Thanks to the internet, we are the generation who gets to see a full, unmoderated view of how full of shit everyone is. Sometimes it beggars belief how insecure, irrational and just plain misinformed a majority of the world seems to be.
It’s a big deal. Most of who ‘you’ are gets created through the influence of others. There is no such thing as objective independence. As soon as you come into contact with another human, they affect you. This cannot be prevented.
Your brain is absorbing information at a rate that you cannot comprehend. You have no conscious choice about what it decides to take on board, or what it tries to ignore. Your cognitive biases are like subconscious filters; directing the traffic flow of information into different parts of the brain for storage, use or deletion. You only become aware of information after your brain has already absorbed it.
With things like Facebook and a proliferation of ‘news’ media, we are now saturated in the ideas of others. Once upon a time you would only be affected by those in close proximity to you, like your village elders, family and friends. These days you are constantly soaking in the opinions, ideas and manipulation techniques of millions from all around the world.
The reason I’m focusing on this point initially is because I want you to take a moment to think how this affects those close to you. Your most trusted advisors, friends and influences are all subject to this mass exposure of globally viral bullshit. They cannot help but be influenced by it themselves, just like you.
And they’re the ones telling you how to live your life.
When was the last time you went to someone for advice and they actually said something like “To be honest, I haven’t done nearly enough research or experimentation relating to that topic, so I am unqualified to give you feedback here”? It’s pretty rare for someone to come clean about their ignorance, right?
Yet we are all mostly ignorant. There are very few things that you can claim to have expertise over. In Malcolm Gladwell’s book Outliers he talks about the 10,000 hour rule, which suggests that someone needs to be engaged in an activity for the equivalent of five years’ full time work before they can consider themselves to be an ‘expert’. How many of your advisors can make this claim?
Think about those times when you learned the hard way that you don’t know shit. Think about all the times you’ve given advice in the past that you’ve since learned was wrong. Think about all those times a real expert schooled you on something you considered yourself to be a master of. If these things have not happened to you on a regular basis, then my bet is that you’ve been wilfully ignoring the truth.
When I wanted to go into business for myself, who do you think gave me feedback? Was it trained business advisors, successful entrepreneurs and CEOs? No. It was my mates who’d never owned businesses before, and therefore had no idea what they were talking about. This didn’t stop them telling me exactly how they think I should go about things. Even worse, a number of them told me that it was too hard and that I shouldn’t bother!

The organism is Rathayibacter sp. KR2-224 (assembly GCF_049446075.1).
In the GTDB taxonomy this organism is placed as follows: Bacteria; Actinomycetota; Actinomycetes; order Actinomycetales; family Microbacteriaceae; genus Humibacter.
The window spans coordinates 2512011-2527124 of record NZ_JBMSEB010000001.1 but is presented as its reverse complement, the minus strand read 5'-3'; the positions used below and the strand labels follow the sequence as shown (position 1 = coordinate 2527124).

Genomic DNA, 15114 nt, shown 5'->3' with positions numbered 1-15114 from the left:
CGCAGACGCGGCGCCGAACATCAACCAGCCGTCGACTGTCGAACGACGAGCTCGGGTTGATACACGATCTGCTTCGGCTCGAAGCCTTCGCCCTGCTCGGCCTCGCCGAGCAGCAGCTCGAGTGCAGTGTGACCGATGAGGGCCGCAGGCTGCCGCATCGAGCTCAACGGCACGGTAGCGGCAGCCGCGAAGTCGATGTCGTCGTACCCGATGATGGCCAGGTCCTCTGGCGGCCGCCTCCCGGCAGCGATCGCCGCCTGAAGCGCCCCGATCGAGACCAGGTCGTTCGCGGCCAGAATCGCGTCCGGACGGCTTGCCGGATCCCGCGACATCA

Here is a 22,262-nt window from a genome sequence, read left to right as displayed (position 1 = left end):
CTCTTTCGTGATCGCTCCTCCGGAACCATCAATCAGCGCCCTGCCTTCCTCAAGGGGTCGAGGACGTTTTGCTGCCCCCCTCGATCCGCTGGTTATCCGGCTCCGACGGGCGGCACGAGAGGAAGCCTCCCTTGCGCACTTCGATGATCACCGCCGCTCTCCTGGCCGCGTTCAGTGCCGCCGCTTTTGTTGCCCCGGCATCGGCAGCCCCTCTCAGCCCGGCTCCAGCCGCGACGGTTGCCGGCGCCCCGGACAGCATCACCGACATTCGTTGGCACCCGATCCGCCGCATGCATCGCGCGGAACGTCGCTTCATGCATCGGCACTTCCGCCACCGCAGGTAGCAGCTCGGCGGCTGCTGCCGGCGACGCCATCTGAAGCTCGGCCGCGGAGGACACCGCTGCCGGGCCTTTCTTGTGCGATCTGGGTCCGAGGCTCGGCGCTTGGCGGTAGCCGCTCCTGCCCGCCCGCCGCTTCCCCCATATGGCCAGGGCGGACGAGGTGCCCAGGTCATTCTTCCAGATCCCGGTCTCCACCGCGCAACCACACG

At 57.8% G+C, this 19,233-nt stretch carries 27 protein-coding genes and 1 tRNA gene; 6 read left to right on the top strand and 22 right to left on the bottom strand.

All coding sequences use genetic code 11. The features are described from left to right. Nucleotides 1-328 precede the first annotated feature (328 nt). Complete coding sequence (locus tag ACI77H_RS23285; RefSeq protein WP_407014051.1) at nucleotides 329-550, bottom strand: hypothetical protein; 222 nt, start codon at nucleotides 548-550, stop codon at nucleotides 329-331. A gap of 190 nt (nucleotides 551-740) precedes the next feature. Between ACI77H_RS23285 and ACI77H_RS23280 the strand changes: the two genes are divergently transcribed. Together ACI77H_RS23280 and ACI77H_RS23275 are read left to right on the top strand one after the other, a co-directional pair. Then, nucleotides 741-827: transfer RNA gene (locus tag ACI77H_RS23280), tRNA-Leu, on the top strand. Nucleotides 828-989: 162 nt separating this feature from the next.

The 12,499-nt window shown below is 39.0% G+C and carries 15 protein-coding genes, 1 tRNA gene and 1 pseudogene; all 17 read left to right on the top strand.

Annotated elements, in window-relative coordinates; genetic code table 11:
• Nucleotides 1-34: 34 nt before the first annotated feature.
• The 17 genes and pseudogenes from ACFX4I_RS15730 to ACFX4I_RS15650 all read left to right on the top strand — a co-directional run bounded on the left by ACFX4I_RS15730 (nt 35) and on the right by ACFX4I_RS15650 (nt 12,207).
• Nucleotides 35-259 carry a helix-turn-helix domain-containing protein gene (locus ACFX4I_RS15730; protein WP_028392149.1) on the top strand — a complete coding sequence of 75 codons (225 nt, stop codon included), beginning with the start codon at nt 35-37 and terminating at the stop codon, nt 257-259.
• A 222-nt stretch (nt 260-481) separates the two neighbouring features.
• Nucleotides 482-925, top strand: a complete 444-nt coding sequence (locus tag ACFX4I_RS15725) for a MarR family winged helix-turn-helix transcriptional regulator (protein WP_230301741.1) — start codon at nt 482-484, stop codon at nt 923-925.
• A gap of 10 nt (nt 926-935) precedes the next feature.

When I wanted to learn how to be more socially confident, who do you think gave me advice? Was it the people who have been trained in leadership and authentic social dynamics? No. It came from people who couldn’t talk to a stranger unless they were drunk. It came from people too socially anxious to travel alone. It came from insecure creeps who used manipulation techniques to control others.
The list goes on and on. Fat alcoholics gave me advice on nutrition and exercise. Miserable pessimists gave me advice on how to improve my quality of life. Cowards gave me advice on risk-taking. Men gave me advice on women, and vice versa.
All of these people have one thing in common: they were unqualified to give me advice and yet sounded sure of themselves. They were not successful in the areas they gave me advice on, they were inexperienced in those areas, and in many cases they were actively failing in those areas without any sign of progress.
Yet they were the loudest voices.
The same will often be true for you. Those most likely to give you unhelpful advice and feedback are often the ones who speak up first. While the real experts wait patiently for you to ask, the ignorant masses will jump the queue and start rationalising their fucked up ideas, filling your mind with garbage. Worst of all, they’re actually trying to help!
What they don’t realise, or should I say, refuse to admit to themselves, is that they’re not really trying to help YOU. Whatever it is that you have done or suggested has triggered insecurity in them. They feel a strong desire to give you advice, and they rationalise to themselves that this is for your benefit. It’s not!
What they are really trying to do is remove or reduce their own guilt.